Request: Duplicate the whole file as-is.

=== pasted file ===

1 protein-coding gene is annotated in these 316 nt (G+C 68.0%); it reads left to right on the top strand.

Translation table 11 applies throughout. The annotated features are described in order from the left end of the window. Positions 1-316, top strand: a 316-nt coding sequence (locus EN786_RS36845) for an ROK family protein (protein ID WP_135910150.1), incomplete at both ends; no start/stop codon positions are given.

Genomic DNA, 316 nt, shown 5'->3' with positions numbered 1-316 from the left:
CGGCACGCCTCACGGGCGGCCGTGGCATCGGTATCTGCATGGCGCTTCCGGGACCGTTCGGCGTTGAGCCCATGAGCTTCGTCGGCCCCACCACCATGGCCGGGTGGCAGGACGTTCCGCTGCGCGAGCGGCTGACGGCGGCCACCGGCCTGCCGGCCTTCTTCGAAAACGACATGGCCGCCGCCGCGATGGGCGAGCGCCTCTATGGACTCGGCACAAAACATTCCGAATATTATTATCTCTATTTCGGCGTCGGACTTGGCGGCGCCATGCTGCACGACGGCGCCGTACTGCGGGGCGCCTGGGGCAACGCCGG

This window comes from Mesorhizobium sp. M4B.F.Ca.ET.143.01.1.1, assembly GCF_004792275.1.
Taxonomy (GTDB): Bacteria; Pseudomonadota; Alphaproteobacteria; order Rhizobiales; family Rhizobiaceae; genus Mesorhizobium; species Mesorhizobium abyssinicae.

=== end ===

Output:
1 protein-coding gene is annotated in these 316 nt (G+C 68.0%); it reads left to right on the top strand.

Translation table 11 applies throughout. The annotated features are described in order from the left end of the window. Positions 1-316, top strand: a 316-nt coding sequence (locus EN786_RS36845) for an ROK family protein (protein ID WP_135910150.1), incomplete at both ends; no start/stop codon positions are given.

Genomic DNA, 316 nt, shown 5'->3' with positions numbered 1-316 from the left:
CGGCACGCCTCACGGGCGGCCGTGGCATCGGTATCTGCATGGCGCTTCCGGGACCGTTCGGCGTTGAGCCCATGAGCTTCGTCGGCCCCACCACCATGGCCGGGTGGCAGGACGTTCCGCTGCGCGAGCGGCTGACGGCGGCCACCGGCCTGCCGGCCTTCTTCGAAAACGACATGGCCGCCGCCGCGATGGGCGAGCGCCTCTATGGACTCGGCACAAAACATTCCGAATATTATTATCTCTATTTCGGCGTCGGACTTGGCGGCGCCATGCTGCACGACGGCGCCGTACTGCGGGGCGCCTGGGGCAACGCCGG

This window comes from Mesorhizobium sp. M4B.F.Ca.ET.143.01.1.1, assembly GCF_004792275.1.
Taxonomy (GTDB): Bacteria; Pseudomonadota; Alphaproteobacteria; order Rhizobiales; family Rhizobiaceae; genus Mesorhizobium; species Mesorhizobium abyssinicae.